Joyce’s Ireland was a land burdened by a complicated history and stubborn people, but with the happy privilege to be the cradle of so many courageous enthusiasts. An entire generation of poets lived for the ideal of creating a better nation, free and unbiased, open to change and without radical discrimination. They wanted to create soil fit for everyone’s dreams, where people could serve what they deemed important, without the shackles of an imposed authority which was never to be questioned. Such enthusiasts joined the World War I on the side of Great Britain and their poetry reveals an embodiment of broken ideals. Theirs was a path of loss and sacrifice, without gratification. Among such people James Joyce grew up, from such people Stephen Dedalus wants to fly away. His story is the story of a boy turning into a man who cannot do anything that is against his better judgement and, when we read The Portrait, the freedom he craved fills our sails and we are ready to set off. So if anyone poses a question of the value of reading Joyce’s works, that is one readymade answer among many others. In this particular situation, cultural and literary values are in a dialectical position: they do not oppose each other; rather, they are in a constant dialogue with each other - they are complementary. To imagine one without the other would mean to lose a great part of the meaning in Joyce’s books.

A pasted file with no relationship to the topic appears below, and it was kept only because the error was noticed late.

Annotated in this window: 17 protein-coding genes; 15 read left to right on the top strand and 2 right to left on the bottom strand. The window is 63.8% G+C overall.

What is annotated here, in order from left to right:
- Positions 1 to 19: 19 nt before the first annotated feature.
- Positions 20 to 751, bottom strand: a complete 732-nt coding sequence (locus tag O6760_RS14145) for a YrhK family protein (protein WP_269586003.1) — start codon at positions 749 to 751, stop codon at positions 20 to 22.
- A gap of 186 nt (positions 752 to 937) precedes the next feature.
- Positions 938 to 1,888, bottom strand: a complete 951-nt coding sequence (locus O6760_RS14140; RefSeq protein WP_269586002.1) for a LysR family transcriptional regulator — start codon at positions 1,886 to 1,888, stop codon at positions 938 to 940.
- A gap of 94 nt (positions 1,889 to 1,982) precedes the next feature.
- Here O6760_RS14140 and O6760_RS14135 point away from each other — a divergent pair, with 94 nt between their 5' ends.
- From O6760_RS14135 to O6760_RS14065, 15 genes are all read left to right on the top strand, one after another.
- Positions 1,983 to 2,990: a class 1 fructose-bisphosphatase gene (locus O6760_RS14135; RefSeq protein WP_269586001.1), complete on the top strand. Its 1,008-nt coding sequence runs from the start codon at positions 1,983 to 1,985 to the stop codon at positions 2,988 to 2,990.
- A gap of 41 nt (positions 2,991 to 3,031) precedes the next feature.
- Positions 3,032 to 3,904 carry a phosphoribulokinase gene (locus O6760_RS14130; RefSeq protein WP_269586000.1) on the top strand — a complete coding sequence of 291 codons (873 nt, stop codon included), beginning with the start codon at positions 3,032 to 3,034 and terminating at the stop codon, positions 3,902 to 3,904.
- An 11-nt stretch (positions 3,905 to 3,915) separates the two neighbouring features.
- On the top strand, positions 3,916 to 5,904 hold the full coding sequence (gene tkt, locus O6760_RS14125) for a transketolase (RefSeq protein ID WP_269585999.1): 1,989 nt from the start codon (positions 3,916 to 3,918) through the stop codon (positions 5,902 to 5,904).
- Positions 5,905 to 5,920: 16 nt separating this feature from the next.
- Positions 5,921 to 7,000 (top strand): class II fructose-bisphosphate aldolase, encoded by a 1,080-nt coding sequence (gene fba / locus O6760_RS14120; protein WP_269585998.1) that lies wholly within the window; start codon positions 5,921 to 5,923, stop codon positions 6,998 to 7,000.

Trieste, Day Six
His works easily conquer the Cyclops of the time - their beauty and value is not marred, but rather enhanced by it. Playing with it, they simultaneously play with our language, imagination, but also with the fact that we can sometimes overlook things when reading, so some passages wait for a future, or even present, careful reader who will laugh wholeheartedly at their witticism. For example, invoking ghosts in the chapter entitled ‘Cyclops’ will reveal to us what messages ghosts have for us and to what extent they differ from the ones which Hamlet’s father relayed to Hamlet.
Some of the ghosts we managed to invoke while walking the streets of old-new-eternal Trieste, which revealed to us its old face in a new dress. Brothels, prostitutes, and alehouses of yore materialised themselves before our eyes as we listened to the stories of Joyce’s continuous struggle with illness and drinking habits. This Joyce unveiled the incessant flame of life which burned inside him, driving him to write even when he knew he only had six months left to live. We should all be aware that people, writers in particular, should not be glorified, because then we fall in a trap of deceptive chimeras. Writers are geniuses with an extraordinary inclination towards telling stories through which humans become eternal. However, their bodies are as frail as anyone’s (even more so).
The only difference is the trail they leave behind themselves; heir trail has the power to save so many others by the shining glory of the revealed truth.